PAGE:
What Is Sportswashing?

No matter how much some fans would prefer to keep their politics and sports separated, the truth is they're inextricably linked. Sports are a powerful messaging tool to show off a nation's wealth, power, and skill on the field, court, pitch, or rink.

Sporting success is sometimes viewed as a display of strength and a way of asserting dominance, and some nations will go to extreme lengths to achieve it. Russia, for instance, found itself banned from international competitions after a state-sponsored doping scandal was revealed in 2016. According to ​​the Commission on Security and Cooperation in Europe, sports have a major influence on politics in Russia, and the nation's success at the 2014 Winter Olympics — which were held in the Russian city of Sochi — was a major boost to Russian President Vladimir Putin's approval ratings.

Meanwhile, sports and sports-related matters have even popped up on political platforms. Sport And Dev reported that politicians in Malaysia have appealed to sports fans by adding the prospect of new stadiums as campaign promises.

There's another way that governments use sports to fix or build up their image: sportswashing.

Sportswashing is a new term, but an old concept

Sportswashing occurs when a country either hosts or participates in a high-profile sporting event in an attempt to draw attention away from other, often humanitarian issues, like human rights abuses. The word has drawn a lot of attention in recent years thanks to a few examples of countries using events like the Olympics or the FIFA World Cup to shine positive attention on their country, with flashy new stadiums and venues or on-field success that works as political sleight of hand intended to make the rest of the world focus on something positive.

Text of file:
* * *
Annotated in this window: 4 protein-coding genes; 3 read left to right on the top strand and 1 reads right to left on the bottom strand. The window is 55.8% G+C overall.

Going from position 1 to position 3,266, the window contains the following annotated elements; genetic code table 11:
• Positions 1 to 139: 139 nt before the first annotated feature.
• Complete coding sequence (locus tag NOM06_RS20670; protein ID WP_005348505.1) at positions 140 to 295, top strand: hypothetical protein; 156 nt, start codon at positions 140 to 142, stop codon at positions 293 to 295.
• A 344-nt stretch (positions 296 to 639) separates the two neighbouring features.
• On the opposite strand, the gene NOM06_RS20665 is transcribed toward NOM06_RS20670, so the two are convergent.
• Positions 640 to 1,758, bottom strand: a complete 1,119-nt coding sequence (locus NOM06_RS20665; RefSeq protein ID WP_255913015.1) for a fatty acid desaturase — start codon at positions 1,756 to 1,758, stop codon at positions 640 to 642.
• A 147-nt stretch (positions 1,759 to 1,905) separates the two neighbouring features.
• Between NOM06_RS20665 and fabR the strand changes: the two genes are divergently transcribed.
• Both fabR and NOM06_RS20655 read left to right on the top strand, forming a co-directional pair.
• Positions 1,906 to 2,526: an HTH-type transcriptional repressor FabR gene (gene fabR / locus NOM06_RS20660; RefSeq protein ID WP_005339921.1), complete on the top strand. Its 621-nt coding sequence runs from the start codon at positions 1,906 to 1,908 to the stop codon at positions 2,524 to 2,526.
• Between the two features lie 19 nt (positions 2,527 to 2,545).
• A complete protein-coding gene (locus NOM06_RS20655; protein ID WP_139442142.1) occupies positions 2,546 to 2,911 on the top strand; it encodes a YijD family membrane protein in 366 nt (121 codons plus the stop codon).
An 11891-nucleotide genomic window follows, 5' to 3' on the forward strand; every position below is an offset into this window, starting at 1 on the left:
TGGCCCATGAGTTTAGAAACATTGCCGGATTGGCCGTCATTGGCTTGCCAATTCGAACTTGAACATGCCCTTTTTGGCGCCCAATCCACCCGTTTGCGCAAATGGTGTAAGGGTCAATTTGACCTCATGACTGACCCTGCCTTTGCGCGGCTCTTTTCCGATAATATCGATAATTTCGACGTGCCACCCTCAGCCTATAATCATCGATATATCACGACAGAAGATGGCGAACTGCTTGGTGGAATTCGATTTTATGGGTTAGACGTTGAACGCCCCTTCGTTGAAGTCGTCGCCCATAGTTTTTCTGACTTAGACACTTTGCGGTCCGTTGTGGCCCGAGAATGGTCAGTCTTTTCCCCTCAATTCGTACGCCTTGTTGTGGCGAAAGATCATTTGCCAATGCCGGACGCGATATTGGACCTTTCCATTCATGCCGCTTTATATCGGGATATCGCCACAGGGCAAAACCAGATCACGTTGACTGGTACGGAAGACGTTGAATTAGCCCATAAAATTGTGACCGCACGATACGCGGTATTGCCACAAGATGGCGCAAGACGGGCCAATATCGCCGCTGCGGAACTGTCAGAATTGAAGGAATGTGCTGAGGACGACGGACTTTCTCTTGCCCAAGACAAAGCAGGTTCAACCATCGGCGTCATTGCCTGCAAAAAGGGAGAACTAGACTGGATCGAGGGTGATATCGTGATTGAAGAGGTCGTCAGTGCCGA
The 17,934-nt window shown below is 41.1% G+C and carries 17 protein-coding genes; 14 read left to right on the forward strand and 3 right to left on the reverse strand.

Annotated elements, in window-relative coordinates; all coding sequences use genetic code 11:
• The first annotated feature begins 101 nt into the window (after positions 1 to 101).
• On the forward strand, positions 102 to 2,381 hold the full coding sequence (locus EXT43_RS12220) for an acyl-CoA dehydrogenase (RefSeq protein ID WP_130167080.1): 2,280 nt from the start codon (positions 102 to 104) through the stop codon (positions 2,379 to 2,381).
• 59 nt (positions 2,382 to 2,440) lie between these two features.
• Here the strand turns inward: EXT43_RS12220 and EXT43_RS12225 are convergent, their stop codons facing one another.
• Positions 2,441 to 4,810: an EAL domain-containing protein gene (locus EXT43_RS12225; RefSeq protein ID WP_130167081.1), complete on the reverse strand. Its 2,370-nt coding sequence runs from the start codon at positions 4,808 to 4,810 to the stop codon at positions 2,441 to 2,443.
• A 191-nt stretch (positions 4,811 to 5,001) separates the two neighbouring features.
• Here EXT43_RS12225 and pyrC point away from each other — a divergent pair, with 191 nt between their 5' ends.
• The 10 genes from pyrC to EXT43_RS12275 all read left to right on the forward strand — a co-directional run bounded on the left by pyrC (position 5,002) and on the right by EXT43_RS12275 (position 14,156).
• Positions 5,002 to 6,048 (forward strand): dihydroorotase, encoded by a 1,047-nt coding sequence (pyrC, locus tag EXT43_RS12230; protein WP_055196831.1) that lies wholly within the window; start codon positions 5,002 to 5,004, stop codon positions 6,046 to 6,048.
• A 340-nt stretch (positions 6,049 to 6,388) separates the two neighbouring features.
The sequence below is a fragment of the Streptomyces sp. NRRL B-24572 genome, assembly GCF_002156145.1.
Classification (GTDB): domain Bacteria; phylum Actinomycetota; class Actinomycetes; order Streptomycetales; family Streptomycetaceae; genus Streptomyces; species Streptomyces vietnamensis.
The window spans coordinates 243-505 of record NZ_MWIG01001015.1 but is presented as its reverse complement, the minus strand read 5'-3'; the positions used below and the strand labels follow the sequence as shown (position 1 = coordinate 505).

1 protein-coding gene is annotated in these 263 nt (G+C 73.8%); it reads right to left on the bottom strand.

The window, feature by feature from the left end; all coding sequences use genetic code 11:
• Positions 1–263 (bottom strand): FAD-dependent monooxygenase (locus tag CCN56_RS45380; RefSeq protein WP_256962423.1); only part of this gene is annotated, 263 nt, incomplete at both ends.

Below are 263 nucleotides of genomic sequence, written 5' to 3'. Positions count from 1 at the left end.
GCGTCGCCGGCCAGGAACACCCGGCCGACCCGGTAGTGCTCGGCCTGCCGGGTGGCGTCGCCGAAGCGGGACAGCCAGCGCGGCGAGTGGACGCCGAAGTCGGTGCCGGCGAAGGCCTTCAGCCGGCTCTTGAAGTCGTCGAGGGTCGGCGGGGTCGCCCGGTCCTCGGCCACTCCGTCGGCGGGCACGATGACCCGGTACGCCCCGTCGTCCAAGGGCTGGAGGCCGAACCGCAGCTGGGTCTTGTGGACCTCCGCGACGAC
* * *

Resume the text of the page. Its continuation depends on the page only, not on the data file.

The Guardian credits Amnesty International with popularizing the term sportswashing in 2018, and while there are many modern examples of it, the idea and implementation of sportswashing are much, much older. In fact, one of the most notorious examples of sportswashing predates the term by about 80 years. It happened as the world was moving toward World War II and Adolph Hitler used the 1936 Summer Olympics as a propaganda tool.

The Nazis used the Olympics as a propaganda tool

According to History, the Nazi Party rose to power in Germany in 1933. By 1936, Hitler's regime was ready to show off the power of the Third Reich, while also demonstrating what they believed to be the superiority of the Aryan race (via Olympics).

Egregious human rights violations were already taking place in Germany. Three years before the games, Hitler had issued the ​​"Reichstag fire" decree which banned the Communist Party in Germany and put a halt to human rights in the country. According to SciencesPo, this was a direct predecessor to further measures aimed at doing away with any political opposition. Nonetheless, much of the world assembled in Berlin for the 1936 Olympic Games.

The 1936 Games were a massive production in every sense of the word. Hitler attempted to use film as another tool to shape the narrative around the Games in particular and Nazi Germany in general. Leni Riefenstahl, the director known for the propaganda film "Triumph of the Will," crafted the divisive "Olympia," which documented the games. In the years since, that film has been called one of the greatest sports films ever made, while others see it as nothing more than another cog in the Nazi propaganda machine, according to the BBC.

Fortunately, the Nazi sportswashing attempts were famously thwarted by American sprinter and jumper Jesse Owens, who won four gold medals on Hitler's home turf, hampering the narrative the German dictator was trying to craft.